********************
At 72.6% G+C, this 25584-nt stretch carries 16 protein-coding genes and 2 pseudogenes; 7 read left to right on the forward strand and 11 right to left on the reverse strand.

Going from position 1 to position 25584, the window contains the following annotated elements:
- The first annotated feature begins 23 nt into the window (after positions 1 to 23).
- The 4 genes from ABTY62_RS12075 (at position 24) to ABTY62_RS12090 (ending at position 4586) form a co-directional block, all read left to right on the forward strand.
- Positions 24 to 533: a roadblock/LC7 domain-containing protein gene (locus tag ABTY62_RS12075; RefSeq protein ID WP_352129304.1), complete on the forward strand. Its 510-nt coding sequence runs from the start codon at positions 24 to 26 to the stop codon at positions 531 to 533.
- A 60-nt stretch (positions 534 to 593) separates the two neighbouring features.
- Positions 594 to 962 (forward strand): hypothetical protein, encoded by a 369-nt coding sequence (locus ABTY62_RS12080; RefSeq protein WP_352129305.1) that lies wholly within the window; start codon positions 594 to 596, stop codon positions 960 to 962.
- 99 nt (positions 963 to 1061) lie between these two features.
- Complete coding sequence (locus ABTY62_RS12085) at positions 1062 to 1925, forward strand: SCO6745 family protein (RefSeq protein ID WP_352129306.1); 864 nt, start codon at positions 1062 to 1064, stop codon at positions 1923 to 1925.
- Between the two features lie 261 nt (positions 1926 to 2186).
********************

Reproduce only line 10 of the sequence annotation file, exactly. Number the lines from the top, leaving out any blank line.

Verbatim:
- Between the two features lie 261 nt (positions 1926 to 2186).